Public employee unions near-death in Supreme Court
April 2, 2016
OPINION by PETER SCHEER
Public employee unions, the most powerful special interest group in California and most other states, came within a heartbeat of losing that power, as a legal challenge by dissident public school teachers came to a close in the U.S. Supreme Court this week.
I use the word “heartbeat” somewhat literally, because it is all but certain that Justice Antonin Scalia would have cast his vote to create a 5-4 majority in favor of the teachers’ First Amendment argument in Friedrichs v. California Teachers Assn. As it was, the remaining eight justices split 4-4, with the consequence that the court of appeals’ pro-union decision was left standing. (Legally speaking, it’s as though there had never been an appeal to the Supreme Court).
The issue before the Supreme Court was whether the compulsory funding mechanism common to all government unions–those representing teachers, police, firefighters, prosecutors, and more, both at the state and local levels—was unconstitutional.
How so? Because, claimed the teachers, requiring workers to pay dues to their union compels workers to back the union’s political stands, in violation of the First Amendment’s free speech clause. (Interestingly, this is essentially the same “coerced speech” argument that Apple made to oppose a court order directing that it write code to weaken security of the iPhone).
The dissident teachers urged the Court to overturn a 1977 precedent and rule that, because all activities of government unions—even salary and benefit negotiations—raise controversial political issues, the First Amendment requires that ALL dues payments must be optional. Not just a portion of dues payments (for political contributions, lobbying and such, for which workers have long been able to claim refunds), but ALL dues payments.
Now you can see why the Friedrichs case was a near-death experience for public sector unions. However, union leaders should not mistake their temporary good fortune for vindication. Public opinion has turned strongly against them, as citizens realize that escalating pension and healthcare obligations—negotiated in secrecy by union-backed elected officials—are unsustainable. There are limits to voters’ willingness and ability to pay for employee benefits that they themselves don’t have (and wish they did). Those limits have been reached.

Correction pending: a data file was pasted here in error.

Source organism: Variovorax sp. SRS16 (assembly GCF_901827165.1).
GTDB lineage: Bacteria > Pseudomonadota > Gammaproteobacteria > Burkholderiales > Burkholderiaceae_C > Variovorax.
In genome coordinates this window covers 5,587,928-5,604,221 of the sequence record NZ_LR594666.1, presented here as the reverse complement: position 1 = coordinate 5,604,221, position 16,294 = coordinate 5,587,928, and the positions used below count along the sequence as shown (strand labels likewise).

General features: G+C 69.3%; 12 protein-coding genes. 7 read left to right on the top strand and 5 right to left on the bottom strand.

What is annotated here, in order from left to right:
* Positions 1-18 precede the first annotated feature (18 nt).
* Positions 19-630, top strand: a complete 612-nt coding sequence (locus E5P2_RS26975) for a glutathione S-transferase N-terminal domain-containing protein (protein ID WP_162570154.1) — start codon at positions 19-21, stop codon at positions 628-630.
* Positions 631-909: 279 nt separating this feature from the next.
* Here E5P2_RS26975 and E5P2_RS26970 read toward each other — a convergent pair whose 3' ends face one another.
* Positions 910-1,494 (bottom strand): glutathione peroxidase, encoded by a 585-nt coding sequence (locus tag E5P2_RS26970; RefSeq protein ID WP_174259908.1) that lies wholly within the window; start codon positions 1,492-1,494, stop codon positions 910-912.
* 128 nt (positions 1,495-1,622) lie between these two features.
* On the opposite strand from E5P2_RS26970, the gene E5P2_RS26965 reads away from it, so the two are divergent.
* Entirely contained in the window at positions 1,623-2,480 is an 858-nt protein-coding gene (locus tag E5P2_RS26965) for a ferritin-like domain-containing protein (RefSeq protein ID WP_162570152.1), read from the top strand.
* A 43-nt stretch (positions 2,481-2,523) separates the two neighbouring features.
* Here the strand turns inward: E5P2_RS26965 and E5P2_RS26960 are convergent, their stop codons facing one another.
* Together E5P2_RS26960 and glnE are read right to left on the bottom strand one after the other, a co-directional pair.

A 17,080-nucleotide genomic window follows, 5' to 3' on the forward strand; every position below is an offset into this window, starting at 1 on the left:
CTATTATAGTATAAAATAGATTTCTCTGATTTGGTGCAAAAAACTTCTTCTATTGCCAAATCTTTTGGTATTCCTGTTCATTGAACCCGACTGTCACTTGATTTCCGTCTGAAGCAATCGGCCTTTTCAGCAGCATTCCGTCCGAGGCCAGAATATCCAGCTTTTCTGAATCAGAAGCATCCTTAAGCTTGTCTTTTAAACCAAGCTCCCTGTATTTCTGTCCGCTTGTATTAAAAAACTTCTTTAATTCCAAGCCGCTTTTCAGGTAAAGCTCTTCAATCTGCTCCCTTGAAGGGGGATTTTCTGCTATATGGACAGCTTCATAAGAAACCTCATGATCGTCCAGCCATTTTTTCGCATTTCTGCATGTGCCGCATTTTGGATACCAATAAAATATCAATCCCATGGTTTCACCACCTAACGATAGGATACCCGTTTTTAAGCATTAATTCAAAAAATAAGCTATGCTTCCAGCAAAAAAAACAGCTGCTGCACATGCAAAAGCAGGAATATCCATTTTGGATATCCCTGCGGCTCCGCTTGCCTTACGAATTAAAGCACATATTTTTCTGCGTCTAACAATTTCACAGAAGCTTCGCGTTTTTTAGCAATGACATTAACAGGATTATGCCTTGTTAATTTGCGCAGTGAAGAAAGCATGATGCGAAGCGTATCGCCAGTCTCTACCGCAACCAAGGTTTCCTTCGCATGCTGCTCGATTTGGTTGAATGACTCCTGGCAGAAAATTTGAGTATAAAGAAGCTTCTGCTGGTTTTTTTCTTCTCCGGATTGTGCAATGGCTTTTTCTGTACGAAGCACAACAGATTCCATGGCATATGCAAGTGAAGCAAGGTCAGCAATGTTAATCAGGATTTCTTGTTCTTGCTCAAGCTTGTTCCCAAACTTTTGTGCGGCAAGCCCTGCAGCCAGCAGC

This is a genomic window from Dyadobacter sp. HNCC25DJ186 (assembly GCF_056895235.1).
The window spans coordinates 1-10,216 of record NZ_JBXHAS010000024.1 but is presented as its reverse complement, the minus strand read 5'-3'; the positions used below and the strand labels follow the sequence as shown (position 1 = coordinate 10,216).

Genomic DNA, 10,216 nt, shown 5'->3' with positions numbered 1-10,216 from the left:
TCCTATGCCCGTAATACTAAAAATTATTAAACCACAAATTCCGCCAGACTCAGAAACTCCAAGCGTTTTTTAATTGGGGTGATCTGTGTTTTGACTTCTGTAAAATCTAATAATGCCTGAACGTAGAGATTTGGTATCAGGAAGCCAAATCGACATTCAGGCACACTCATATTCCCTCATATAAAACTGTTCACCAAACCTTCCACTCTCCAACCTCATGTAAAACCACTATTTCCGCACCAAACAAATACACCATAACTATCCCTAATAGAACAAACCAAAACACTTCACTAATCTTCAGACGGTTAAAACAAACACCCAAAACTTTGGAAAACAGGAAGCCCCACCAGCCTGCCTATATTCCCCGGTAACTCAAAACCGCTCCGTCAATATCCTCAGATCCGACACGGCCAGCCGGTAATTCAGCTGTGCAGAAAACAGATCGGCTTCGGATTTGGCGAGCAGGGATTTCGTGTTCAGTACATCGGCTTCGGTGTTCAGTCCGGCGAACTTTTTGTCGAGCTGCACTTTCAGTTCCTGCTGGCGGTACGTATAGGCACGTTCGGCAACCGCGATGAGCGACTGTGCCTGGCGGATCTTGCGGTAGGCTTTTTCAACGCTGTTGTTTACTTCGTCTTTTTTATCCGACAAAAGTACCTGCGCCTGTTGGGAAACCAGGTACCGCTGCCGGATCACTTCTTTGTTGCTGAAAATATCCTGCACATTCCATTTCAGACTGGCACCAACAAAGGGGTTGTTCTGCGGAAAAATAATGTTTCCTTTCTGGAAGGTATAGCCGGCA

The non-decision in the Friedrichs case is a reprieve for government unions, not a salvation. The First Amendment challenge to compulsory dues will resurface. New suits could be brought under the free speech clauses of state constitutions. And except in the states covered by the 9th Circuit Court of Appeals, the federal courts remain open to renewal of First Amendment claims modeled on the Friedrichs litigation.
There’s no predicting how the Supreme Court, with a full complement of nine justices, would decide free speech arguments against compulsory union dues. Merrick Garland, President Obama’s nominee to the Court, is a moderate democrat, strong on First Amendment rights, who, if appointed, could go either way. Because First Amendment issues often cut across partisan lines, a more conservative nominee cannot be counted on to vote against the unions; likewise, a more liberal nominee could produce an unpleasant surprise for democrats.
Public employee unions are at an inflection point. They can choose business as usual, trying to maintain political dominance through campaign contributions and secrecy. Alternatively, they can embark on a strategy of winning back rank-and-file and public support, and doing so through persuasion in free and open debate. This strategy worked pretty well for these unions in the 1950s and 60s, when their agenda was more in sync with the desires of voters.
Over the long term, it is the unions’ only viable strategy.
Peter Scheer, a lawyer and journalist, is executive director of First Amendment Coalition.